Interestingly, one doesn’t need to be religious in order to internalise and adopt this particular feature of Western history. The humanistic/secular French the pretext of liberal revolutionary zeal for their wars on fellow European states in the late 18th and early 19th centuries. Likewise, Leon Trotsky, a Marxist atheist, sought to apply the same creed to his view of world revolution. It’s little wonder that many of the born-again neoliberals in Tony Blair’s Warhawk government spent their school days as members of Trotskyist organisations.
Russia suffered a profound spiritual crisis in the 1990s at every level, both theoretically and practically. The internal stability and prosperity afforded by the Putin years gave Russia a sense of peace and allowed Russia to return to its heritage as the largest Orthodox Christian state in the world. As such, some would say Russia has a duty to defend fellow Christians. However, Russia articulates its foreign policy differently. Russia defends its allies against aggression, but the fact remains that in doing so, Russia is by default, living up to its tradition as a defender of the faith. Nevertheless, Russia it defends not just the Orthodox faith. Russia defends Muslims throughout the world at a time when Western wars of aggression target Islamic populations and when Western politicians like Geert Wilders lambaste Islam in the most disparaging terms. Russia must make it clear to a Muslim world bombarded by Western and Saudi propaganda, that it’s a more honest defender of Islam than any major power on earth. It’s able to say so because of its record of legality in foreign affairs and because of a Christian tradition that Europe (and largely, America) has entirely forsaken.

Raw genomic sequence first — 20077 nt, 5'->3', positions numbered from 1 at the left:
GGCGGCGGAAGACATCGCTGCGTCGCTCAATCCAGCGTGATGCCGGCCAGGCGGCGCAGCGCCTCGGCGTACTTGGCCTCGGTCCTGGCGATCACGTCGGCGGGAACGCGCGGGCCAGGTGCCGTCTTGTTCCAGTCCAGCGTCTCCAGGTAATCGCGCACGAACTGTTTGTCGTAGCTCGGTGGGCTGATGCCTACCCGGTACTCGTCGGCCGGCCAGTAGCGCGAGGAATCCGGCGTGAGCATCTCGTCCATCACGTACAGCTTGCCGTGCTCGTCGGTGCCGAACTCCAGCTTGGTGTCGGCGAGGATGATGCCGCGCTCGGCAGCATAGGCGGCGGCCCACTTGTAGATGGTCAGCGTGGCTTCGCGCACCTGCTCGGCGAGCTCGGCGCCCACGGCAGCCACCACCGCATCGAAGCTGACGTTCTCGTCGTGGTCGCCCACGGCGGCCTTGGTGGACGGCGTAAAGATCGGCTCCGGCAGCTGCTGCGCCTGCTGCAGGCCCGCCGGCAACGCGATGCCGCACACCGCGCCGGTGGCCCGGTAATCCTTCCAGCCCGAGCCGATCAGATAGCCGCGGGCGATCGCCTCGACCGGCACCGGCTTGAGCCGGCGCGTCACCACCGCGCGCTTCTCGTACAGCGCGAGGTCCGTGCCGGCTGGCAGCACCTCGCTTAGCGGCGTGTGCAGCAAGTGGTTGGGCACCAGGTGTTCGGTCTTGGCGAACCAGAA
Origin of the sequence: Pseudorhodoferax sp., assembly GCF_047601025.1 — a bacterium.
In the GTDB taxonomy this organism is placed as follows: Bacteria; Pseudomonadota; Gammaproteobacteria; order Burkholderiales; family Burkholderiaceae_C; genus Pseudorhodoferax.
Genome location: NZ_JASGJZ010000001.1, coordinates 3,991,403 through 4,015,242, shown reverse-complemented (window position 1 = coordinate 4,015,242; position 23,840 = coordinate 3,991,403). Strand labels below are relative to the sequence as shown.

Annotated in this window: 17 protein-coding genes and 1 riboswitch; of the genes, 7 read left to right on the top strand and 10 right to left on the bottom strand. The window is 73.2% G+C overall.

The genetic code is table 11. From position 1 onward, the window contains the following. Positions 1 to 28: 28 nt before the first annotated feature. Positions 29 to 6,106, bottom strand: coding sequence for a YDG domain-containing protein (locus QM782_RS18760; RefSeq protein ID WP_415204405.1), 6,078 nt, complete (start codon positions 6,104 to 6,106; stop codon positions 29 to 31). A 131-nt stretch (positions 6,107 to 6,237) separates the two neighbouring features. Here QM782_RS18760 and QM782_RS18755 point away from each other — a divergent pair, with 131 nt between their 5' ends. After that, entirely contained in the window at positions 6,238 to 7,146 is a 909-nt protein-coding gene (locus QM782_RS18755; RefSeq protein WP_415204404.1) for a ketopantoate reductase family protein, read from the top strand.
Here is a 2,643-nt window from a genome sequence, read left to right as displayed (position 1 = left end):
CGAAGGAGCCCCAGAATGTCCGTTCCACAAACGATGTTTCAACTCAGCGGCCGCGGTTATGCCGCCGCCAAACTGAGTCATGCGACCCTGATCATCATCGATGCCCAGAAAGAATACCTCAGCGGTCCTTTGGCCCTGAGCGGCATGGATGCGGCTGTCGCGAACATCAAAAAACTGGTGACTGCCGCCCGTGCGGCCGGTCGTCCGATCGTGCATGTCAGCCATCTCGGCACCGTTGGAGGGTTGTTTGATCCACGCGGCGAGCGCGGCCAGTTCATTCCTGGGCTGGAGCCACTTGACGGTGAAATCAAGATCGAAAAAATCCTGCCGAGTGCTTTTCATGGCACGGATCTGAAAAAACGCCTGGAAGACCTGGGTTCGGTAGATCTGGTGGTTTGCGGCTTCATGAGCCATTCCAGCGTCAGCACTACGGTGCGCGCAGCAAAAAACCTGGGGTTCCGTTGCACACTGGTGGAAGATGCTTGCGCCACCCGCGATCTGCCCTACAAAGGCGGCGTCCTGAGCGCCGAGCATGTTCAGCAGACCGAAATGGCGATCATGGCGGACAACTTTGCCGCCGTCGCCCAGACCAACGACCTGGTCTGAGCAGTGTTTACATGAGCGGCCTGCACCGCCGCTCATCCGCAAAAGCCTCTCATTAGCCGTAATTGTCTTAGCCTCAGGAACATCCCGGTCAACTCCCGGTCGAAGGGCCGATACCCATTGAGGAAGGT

20 March 2017